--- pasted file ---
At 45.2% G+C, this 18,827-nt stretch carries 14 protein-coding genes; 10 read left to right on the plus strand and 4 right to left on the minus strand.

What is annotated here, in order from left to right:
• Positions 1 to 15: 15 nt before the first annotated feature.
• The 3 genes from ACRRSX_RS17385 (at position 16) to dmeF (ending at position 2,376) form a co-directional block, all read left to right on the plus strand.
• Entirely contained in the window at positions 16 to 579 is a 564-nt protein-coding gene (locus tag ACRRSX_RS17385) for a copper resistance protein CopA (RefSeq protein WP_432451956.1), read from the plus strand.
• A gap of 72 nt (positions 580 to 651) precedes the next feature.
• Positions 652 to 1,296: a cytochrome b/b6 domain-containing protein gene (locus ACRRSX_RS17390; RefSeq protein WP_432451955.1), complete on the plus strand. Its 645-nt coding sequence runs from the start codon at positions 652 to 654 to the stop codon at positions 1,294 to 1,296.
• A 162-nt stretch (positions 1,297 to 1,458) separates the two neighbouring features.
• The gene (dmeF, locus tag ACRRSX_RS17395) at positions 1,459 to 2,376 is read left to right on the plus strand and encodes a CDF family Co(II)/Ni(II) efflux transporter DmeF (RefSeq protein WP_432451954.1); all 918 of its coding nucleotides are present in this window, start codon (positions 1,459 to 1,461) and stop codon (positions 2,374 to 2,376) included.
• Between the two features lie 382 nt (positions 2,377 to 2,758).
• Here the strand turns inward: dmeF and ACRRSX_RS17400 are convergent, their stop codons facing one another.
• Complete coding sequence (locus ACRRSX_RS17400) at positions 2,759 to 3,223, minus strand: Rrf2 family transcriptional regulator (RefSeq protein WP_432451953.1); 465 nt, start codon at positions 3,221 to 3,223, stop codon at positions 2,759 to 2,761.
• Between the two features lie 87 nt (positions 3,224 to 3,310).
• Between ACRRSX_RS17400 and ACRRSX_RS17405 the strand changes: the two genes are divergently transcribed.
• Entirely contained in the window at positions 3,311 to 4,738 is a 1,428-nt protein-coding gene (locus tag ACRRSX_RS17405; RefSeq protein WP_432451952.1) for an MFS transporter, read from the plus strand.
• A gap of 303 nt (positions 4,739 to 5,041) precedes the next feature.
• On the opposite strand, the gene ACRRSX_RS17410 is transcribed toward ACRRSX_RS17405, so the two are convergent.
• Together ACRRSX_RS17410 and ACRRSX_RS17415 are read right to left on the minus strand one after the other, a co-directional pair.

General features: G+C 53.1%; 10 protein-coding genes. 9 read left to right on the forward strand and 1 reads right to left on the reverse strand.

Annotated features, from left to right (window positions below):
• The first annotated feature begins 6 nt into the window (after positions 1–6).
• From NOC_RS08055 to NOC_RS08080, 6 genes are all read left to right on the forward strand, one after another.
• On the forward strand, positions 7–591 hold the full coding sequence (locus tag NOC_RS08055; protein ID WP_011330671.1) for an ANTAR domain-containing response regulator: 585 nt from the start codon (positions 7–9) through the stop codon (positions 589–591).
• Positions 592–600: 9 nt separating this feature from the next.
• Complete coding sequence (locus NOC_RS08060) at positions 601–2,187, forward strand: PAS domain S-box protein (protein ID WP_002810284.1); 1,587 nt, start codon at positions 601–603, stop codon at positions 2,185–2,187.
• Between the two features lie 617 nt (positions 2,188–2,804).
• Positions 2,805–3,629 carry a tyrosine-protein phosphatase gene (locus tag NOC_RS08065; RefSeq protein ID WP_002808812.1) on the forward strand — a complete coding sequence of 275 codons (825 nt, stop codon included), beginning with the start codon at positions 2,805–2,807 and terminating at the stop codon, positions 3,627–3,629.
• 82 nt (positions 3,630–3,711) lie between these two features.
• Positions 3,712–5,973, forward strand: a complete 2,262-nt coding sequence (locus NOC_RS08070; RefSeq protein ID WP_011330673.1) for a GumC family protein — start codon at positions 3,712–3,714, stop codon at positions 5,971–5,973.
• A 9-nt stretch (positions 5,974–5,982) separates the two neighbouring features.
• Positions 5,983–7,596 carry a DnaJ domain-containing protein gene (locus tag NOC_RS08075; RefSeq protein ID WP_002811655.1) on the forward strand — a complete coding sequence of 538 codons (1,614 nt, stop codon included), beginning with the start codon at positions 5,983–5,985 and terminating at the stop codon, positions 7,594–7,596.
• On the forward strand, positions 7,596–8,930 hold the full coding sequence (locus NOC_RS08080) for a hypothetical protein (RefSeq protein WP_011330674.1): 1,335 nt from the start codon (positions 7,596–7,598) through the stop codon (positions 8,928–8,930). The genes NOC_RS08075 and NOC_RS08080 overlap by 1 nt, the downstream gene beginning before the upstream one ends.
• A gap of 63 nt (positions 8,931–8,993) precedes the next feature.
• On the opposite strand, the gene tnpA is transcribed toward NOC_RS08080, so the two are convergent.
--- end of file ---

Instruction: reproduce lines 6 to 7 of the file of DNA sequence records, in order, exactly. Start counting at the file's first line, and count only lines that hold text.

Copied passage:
• A gap of 72 nt (positions 580 to 651) precedes the next feature.
• Positions 652 to 1,296: a cytochrome b/b6 domain-containing protein gene (locus ACRRSX_RS17390; RefSeq protein WP_432451955.1), complete on the plus strand. Its 645-nt coding sequence runs from the start codon at positions 652 to 654 to the stop codon at positions 1,294 to 1,296.